A belated Spring cleaning hit several projects at Google. The search giant announced the closure of ten ventures that have been replaced by newer products or simply remained stagnant since launch. Google CEO Larry Page announced the end of many projects at Google as well as the closure of Aardvark, a start-up that Google acquired in 2010 that was experimenting with social search.
Google Shuts Down Google Desktop And Nine Other Projects
The concept of Aardvark was designed to help people answer questions by searching for the most qualified person on the Web. The company was started by former Google employees and is scheduled to be completely shut down by the end of September. Users of Aardvark have until September 30 to download all data related to user accounts.
Google Desktop is also on the chopping block and will be completely shut down on September 14 including all APIs and widgets. Google’s reasoning behind abandoning Desktop is the current shift in data storage from local to the cloud. Google’s Fast Flip is also closing down and will be removed from Google News within the next few days. Fast Flip allowed users to browse through Google News in a magazine-style layout and was previously thought to become the successor to Google News with publishers taking advantage of built-in micropayments to sell content as well as share in the profits of advertising revenue.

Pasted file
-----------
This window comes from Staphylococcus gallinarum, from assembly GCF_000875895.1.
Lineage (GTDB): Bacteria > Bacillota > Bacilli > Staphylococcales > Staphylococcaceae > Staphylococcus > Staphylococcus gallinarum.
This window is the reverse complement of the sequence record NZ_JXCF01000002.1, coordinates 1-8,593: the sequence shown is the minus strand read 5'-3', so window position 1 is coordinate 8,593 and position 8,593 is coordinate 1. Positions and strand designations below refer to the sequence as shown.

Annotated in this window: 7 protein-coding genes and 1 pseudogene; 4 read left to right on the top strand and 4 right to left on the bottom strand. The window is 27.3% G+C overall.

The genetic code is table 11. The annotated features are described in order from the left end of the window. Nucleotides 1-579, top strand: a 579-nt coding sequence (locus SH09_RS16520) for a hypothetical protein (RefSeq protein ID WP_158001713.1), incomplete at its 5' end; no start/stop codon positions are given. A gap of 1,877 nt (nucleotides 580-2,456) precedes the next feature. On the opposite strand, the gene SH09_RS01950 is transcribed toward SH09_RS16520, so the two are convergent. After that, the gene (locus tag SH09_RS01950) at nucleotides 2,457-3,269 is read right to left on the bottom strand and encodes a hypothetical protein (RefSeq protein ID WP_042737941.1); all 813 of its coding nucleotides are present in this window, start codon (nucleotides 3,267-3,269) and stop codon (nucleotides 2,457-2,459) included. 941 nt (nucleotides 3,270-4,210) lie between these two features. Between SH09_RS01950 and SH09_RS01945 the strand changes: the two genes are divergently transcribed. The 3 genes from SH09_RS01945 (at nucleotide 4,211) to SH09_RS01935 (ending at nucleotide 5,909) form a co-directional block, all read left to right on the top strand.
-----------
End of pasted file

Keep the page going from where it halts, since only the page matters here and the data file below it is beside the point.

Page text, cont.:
The Projects To Be Shut Down
Other projects being shut down by Google include Google Sidewiki, a place to leave comments about any webpage given that the user was logged into a Google account, and Subscribed Links, a 2006 project that allows webmasters to create a custom link that users could add to search results. While users of Subscribed Links only have until September 15 to download archived data, users of Google Sidewiki will be allowed a few months to download content. More projects on the chopping block include Google Notebook, Google Image Labeler, Google Web Security, Google Pack and Google Maps API for Flash. These project closures allow Google to refocus employees onto larger projects such as Google+.